Labour's pledge to end pilot culls - NFU response


Labour has made ending the pilot badger culls in Somerset and Gloucestershire one of its six key pledges on animal welfare, which were announced today (Wed).

Meurig Raymond, NFU President, said: “Labour claims no other political party has such a proven track record of decisive action for animals on farm. If this is a pledge to protect animals, as Labour says, it must protect all animals, including the tens of thousands of cattle that are compulsorily slaughtered every year in England because of bTB.

“We do not consider it good animal welfare to allow a disease that is devastating farming family businesses, and for which there is no cure, to be left to spread unchecked in wildlife and create more misery.

“To stop the culls halfway through goes against the evidence from previous research which showed that culling over four years had a positive impact on reducing bTB in cattle. The culls were designed to run for four years and anecdotal evidence from both cull areas suggests they are already helping to reduce bTB incidence in cattle and farms are starting to go clear of the disease. Stopping the culls early could risk making the bTB situation in these areas worse. The culls must be allowed to run for their full four years so the maximum disease control benefits can be achieved."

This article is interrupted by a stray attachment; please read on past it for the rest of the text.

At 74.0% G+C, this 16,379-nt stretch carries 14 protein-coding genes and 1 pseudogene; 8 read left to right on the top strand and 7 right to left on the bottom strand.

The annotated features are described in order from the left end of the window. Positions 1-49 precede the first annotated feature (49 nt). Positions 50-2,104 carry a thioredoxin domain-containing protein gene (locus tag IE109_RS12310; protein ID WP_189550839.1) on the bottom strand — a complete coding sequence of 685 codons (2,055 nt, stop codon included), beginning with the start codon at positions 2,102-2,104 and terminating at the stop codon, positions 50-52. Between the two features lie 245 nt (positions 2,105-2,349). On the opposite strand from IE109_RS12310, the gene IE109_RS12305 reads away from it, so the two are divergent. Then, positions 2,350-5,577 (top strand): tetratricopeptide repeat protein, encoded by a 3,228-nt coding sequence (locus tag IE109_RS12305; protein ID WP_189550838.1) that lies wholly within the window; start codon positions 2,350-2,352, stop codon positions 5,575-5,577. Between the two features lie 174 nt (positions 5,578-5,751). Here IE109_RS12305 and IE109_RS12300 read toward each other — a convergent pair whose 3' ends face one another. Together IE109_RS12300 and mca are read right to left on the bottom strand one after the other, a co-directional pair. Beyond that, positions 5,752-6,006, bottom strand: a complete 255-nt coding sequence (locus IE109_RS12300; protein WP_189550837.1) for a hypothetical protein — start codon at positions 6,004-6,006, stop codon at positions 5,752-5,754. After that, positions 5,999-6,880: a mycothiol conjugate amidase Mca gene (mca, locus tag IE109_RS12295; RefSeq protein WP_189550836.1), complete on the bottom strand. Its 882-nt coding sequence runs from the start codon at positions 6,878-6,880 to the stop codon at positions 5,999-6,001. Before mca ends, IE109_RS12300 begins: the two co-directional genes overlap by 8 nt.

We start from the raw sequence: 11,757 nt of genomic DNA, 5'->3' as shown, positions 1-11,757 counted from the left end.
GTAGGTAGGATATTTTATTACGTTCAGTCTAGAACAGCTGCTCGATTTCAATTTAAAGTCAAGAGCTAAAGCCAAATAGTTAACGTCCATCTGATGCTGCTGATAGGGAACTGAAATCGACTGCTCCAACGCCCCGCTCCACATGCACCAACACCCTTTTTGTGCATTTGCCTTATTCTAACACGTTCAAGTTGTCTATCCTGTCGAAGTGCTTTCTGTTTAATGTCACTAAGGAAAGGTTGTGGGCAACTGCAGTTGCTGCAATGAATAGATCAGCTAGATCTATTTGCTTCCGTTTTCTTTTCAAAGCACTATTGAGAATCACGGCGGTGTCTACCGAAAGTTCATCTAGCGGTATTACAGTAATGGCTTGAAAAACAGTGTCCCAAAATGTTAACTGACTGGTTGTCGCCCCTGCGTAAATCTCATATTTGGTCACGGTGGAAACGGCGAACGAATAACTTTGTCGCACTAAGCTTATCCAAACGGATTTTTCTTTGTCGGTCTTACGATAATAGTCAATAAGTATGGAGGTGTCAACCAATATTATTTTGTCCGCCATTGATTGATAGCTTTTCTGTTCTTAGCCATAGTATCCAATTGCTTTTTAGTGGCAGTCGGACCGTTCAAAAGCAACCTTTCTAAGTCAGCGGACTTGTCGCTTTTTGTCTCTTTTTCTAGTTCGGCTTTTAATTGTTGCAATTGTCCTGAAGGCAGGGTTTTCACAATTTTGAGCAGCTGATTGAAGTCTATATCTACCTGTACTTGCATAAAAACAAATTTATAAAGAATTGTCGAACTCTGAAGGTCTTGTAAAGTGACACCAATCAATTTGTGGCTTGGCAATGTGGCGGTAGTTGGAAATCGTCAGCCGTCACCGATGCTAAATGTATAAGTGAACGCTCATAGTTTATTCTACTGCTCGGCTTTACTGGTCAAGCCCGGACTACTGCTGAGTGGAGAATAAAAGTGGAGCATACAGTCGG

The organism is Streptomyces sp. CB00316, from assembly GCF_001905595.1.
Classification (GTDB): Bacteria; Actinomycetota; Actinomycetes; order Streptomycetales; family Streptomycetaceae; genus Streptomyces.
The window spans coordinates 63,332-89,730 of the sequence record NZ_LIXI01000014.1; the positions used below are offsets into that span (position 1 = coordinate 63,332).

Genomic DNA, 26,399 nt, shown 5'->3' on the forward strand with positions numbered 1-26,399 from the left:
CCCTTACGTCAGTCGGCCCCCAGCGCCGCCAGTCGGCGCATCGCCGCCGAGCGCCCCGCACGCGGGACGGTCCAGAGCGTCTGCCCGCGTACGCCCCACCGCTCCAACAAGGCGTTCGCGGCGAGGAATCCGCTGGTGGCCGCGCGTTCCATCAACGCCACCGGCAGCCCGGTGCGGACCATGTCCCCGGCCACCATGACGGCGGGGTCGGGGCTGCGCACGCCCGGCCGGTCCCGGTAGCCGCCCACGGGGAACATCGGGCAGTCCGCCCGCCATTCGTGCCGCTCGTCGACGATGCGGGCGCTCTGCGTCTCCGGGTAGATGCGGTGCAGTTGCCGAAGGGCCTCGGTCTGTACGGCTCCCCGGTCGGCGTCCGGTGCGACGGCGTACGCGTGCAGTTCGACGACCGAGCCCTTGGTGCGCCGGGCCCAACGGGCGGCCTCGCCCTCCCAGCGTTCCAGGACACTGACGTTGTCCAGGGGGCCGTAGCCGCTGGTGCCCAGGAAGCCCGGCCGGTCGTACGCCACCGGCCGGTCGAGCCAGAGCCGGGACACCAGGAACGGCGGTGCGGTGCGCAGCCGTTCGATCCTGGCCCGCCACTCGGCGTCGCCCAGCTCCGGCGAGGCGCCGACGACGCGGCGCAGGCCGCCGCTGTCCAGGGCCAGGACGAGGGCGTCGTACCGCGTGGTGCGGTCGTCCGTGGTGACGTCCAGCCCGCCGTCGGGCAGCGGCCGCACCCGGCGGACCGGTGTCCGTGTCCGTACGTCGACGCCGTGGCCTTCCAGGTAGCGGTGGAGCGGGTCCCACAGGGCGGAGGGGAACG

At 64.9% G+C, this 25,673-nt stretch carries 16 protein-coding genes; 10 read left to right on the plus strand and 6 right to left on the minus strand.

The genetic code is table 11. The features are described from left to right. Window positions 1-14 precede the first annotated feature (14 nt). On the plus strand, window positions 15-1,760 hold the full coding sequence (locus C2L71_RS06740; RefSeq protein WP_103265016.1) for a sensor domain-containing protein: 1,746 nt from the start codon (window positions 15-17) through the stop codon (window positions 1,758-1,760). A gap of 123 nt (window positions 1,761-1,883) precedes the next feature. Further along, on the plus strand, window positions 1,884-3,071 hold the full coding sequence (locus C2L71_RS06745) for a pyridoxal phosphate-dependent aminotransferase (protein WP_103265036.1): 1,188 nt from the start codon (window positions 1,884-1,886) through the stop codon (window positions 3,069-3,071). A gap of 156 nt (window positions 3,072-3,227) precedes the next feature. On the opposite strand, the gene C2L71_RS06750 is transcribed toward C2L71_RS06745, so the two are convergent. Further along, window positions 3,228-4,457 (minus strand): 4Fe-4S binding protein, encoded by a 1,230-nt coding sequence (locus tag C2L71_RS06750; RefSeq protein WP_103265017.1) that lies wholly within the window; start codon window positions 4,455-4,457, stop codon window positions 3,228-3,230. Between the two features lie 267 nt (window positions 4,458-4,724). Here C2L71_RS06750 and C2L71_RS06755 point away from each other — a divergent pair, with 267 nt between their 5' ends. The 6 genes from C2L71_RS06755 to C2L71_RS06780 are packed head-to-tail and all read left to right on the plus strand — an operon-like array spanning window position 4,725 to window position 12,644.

“We have repeatedly said that the fight against bTB is too important to be allowed to become a political football. Eradicating this disease has to be put beyond party political point scoring and populist policies designed to win votes. It is simply too serious an issue. Whoever is in government will be required to deal with bTB and will need to have a robust, credible eradication strategy to do so.”

“We urge Labour to support the TB eradication strategy published by the Government last April which is the first comprehensive plan to control and eradicate this disease in England. It aims to tackle bTB using every option we have – cattle controls, vaccination of badgers around the endemic areas to stop it spreading further, and culling badgers in areas where the disease is rife.

“Only by doing everything we can to tackle this disease will we stand a chance of wiping it out and achieving what everybody wants – a TB free England where we have healthy cattle, healthy badgers and a healthy countryside.”